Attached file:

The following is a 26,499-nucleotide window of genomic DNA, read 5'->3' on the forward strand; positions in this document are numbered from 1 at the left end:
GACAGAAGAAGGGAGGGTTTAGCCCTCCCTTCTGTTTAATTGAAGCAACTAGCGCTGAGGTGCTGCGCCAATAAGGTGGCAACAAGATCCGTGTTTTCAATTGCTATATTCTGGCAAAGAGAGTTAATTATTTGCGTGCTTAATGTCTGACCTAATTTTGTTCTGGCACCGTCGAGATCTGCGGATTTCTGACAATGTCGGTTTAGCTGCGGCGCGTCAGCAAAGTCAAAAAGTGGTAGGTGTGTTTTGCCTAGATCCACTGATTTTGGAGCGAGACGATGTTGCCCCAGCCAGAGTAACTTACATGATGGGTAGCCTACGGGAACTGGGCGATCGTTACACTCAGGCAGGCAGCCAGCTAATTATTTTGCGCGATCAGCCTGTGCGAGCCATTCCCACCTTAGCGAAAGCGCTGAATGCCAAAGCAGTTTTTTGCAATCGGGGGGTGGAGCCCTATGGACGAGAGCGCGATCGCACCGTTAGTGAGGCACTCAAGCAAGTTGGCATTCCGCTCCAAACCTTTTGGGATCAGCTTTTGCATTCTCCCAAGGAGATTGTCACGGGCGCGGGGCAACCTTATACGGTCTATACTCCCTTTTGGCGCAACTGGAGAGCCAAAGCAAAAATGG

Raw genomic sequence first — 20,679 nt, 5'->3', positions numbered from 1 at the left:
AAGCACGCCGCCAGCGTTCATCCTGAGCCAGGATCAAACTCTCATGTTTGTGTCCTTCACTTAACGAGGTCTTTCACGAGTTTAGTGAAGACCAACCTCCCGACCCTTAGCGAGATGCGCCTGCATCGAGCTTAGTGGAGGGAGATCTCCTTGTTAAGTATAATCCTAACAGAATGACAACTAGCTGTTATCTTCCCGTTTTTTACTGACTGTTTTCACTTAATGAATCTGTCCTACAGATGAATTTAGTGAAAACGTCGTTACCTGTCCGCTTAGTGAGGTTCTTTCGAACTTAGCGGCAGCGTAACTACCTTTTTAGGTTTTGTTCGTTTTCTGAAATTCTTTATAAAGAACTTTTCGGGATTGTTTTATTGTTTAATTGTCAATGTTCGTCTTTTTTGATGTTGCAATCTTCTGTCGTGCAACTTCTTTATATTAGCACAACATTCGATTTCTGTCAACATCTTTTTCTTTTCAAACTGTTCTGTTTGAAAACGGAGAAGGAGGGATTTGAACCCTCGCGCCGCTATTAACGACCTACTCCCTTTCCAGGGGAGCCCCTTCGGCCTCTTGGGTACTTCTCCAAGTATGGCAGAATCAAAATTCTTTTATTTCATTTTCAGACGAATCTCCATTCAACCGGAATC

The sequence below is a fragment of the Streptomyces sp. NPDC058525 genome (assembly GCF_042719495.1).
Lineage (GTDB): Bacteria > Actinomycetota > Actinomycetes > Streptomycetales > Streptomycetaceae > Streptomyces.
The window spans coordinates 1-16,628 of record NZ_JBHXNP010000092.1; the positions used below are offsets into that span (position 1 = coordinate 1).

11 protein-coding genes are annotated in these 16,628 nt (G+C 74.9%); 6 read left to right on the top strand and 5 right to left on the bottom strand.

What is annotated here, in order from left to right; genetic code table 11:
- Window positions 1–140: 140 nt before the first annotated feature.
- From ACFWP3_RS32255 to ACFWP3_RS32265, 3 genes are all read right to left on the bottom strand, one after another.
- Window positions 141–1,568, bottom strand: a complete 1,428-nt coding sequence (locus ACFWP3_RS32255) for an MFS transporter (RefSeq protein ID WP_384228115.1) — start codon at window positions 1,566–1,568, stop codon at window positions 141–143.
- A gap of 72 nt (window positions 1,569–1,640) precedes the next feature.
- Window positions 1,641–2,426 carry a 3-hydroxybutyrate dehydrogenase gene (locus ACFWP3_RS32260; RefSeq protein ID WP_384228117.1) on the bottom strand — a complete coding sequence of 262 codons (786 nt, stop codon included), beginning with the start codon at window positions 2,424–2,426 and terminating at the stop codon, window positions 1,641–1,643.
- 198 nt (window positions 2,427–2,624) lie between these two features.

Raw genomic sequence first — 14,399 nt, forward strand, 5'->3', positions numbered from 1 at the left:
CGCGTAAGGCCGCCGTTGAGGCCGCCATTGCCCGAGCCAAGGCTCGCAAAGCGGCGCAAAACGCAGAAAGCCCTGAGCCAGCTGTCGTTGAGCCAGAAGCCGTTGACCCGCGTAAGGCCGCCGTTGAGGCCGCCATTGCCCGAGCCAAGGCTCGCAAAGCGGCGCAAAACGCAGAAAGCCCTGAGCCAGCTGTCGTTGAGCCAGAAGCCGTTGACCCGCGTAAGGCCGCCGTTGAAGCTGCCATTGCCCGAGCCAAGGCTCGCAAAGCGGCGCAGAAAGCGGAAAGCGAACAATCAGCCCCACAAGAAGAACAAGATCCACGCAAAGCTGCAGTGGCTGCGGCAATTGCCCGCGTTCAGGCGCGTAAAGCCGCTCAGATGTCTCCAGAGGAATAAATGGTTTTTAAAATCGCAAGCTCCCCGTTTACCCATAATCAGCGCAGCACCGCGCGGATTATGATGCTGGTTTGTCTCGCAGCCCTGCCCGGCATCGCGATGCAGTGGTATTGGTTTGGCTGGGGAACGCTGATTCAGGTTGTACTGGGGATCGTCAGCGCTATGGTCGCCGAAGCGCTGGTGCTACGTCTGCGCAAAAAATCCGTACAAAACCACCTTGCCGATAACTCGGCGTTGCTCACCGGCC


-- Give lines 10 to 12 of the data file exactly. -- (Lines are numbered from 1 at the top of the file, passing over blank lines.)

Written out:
- Window positions 1–140: 140 nt before the first annotated feature.
- From ACFWP3_RS32255 to ACFWP3_RS32265, 3 genes are all read right to left on the bottom strand, one after another.
- Window positions 141–1,568, bottom strand: a complete 1,428-nt coding sequence (locus ACFWP3_RS32255) for an MFS transporter (RefSeq protein ID WP_384228115.1) — start codon at window positions 1,566–1,568, stop codon at window positions 141–143.